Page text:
3rd-generation serviceman joins Marines in hopes of following his forefathers’ footsteps

Inside the Gates
Young Marine joins service in hopes of following his forefathers’ footsteps
Published: Dec. 28, 2022 at 8:45 PM AKST|Updated: Dec. 28, 2022 at 9:52 PM AKST
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ANCHORAGE, Alaska (KTUU) - As a child, Harrison Hopkins was always running around playing and was full of energy. It was very apparent to him at a young age that with his personality, he would be joining the military service. However, that wasn’t the only reason he wanted to enlist — it was also his roots.

“It all started with my grandparents,” Hopkins said. “Everybody was in the Army, and I thought it would be cool to be part of a military branch.”

Now a third-generation Marine, Hopkins is following in both his great-grandfather’s and grandfather’s footsteps. His great-grandfather served in World War II and a few decades later, his grandfather fought in the Vietnam War. His grandfather, Hopkins said, earned a Bronze Star and a Purple Heart during his time in the war.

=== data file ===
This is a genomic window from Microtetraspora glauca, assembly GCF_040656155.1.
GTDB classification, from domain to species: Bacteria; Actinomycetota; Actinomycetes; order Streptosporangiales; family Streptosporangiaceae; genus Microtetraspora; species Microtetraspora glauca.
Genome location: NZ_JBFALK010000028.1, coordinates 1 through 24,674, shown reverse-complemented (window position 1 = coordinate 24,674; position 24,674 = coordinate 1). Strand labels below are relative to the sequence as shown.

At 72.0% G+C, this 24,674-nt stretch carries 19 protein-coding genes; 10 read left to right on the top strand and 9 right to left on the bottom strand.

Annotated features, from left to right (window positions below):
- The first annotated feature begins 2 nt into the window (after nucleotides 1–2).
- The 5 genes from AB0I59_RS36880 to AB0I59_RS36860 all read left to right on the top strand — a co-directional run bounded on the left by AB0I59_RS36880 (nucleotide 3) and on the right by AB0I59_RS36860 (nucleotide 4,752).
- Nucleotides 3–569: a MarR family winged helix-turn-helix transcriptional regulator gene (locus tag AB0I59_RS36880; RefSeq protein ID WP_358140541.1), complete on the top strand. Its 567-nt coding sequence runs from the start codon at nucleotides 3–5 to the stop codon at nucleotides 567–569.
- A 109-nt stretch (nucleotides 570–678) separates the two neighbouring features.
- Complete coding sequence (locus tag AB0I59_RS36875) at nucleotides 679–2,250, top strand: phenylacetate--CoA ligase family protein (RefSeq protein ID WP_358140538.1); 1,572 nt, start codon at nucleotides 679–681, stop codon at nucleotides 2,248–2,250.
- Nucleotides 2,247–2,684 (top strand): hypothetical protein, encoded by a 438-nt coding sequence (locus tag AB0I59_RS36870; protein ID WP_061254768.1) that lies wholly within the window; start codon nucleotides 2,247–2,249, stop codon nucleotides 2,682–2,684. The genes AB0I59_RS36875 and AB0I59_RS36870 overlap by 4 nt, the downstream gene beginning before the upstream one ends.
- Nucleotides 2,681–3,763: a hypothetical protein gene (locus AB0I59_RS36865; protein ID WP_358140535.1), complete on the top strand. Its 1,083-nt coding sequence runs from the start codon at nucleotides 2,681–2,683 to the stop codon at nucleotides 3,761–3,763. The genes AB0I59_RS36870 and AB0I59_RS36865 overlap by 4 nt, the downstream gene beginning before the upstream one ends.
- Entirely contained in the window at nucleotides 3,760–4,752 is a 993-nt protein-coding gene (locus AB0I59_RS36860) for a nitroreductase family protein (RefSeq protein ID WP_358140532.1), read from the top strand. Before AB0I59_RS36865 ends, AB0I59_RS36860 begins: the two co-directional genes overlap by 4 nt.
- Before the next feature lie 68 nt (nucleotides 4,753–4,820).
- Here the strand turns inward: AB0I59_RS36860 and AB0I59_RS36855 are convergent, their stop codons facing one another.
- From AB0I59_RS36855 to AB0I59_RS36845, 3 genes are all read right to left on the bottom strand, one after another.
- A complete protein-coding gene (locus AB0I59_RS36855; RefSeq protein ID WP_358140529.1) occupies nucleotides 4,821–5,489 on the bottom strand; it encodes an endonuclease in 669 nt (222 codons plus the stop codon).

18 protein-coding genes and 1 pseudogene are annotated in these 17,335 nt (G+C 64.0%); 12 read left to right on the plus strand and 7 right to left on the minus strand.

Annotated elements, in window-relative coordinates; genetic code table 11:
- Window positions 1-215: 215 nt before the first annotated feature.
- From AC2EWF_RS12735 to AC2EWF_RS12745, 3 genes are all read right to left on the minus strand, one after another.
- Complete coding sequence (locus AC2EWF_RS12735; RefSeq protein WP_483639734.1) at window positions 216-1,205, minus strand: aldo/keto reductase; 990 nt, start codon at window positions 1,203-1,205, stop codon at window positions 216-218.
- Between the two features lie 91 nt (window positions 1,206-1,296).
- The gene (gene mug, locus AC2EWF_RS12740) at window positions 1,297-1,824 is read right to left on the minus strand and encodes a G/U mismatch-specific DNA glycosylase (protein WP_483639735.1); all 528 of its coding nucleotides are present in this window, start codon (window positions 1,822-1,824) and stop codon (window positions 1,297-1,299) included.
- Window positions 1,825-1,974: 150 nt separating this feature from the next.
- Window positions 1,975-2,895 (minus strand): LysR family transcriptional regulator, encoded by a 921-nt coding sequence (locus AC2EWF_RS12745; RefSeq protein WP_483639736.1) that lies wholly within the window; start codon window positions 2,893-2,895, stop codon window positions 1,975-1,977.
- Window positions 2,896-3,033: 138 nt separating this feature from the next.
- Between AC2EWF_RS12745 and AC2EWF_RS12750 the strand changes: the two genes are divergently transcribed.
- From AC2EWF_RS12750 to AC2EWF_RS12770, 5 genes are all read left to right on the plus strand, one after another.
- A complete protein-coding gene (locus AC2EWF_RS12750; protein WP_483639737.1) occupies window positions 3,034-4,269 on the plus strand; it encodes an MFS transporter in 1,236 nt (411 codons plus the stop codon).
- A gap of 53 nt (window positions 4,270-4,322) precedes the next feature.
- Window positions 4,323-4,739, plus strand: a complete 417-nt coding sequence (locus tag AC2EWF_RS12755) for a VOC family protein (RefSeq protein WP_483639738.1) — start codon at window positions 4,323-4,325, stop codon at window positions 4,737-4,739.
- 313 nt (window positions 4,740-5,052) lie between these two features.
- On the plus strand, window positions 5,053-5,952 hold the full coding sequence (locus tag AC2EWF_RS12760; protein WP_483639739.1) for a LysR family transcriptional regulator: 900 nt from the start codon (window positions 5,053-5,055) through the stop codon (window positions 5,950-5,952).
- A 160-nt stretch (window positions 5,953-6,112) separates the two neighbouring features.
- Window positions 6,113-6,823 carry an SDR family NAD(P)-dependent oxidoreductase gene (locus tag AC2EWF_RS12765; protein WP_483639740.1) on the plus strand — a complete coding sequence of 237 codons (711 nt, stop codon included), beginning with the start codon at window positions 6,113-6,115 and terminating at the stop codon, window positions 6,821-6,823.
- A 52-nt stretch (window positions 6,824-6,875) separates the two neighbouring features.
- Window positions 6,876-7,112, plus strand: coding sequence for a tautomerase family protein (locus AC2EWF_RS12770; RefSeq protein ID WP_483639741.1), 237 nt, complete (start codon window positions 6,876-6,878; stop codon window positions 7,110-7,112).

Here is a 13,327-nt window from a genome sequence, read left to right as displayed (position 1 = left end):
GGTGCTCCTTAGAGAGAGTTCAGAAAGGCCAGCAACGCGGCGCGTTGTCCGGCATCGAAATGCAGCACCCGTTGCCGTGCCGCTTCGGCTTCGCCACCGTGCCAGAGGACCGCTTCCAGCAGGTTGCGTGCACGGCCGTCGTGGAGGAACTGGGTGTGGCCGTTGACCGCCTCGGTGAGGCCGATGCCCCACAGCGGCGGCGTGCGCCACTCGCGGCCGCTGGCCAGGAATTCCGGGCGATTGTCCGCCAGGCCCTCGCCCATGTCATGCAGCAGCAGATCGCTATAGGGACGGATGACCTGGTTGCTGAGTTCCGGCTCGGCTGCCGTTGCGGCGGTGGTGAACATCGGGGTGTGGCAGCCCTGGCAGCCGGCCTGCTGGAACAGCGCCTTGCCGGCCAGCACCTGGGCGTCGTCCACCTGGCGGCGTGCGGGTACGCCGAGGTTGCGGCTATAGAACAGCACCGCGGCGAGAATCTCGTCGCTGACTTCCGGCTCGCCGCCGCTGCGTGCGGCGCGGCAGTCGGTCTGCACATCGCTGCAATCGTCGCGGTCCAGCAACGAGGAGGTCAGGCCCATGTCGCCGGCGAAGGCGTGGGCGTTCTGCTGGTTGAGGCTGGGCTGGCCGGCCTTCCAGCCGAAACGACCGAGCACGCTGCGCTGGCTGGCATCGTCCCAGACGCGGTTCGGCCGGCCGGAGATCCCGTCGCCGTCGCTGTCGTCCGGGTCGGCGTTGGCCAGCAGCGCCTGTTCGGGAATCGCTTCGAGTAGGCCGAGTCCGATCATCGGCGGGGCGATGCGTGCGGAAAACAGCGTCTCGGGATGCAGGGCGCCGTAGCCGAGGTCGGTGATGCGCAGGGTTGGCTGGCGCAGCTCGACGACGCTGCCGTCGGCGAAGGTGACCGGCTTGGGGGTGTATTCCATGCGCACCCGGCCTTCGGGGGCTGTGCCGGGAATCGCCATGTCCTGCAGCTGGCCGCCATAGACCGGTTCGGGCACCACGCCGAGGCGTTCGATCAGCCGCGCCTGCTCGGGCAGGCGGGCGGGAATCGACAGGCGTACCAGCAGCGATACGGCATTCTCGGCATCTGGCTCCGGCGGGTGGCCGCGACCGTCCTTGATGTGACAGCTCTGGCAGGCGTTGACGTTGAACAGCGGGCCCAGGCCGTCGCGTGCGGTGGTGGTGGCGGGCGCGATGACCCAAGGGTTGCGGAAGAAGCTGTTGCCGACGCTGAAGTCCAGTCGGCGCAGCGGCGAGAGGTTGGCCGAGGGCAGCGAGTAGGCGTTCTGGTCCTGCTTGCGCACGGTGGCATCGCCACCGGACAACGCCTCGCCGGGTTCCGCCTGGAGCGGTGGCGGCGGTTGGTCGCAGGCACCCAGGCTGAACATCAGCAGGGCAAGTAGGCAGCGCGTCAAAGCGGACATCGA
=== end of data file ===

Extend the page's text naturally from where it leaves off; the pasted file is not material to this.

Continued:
“He flew generals under fire, so it was scary. He had a helicopter crash at one point, he had his helicopter get hit,” Hopkins said. “He had to take a general to safety.”

Growing up, Hopkins was inspired by his grandfather’s stories about his flying adventures — although according to Hopkins, his grandfather was always very humble about his tales.

However, Hopkins’ military career path took a slightly different journey after he was reached out to by a recruiter.

“I thought it was funny that he just kept calling and then after a while, I was like, ‘I’ll give him a chance. I’ll come into the office to see what they have to offer.’” Hopkins said. “And then I realized it was pretty cool. It was pretty much everything that stood for me.”

Now Hopkins is preparing to ship off to California to be stationed at his first base as a private. And although he may be wearing a different uniform than his forefathers, he looks forward to continuing the legacy they established.

“I give 110 percent and hope that’s good enough and that it can set up a future for my children, and that they want to do the same,” Hopkins said.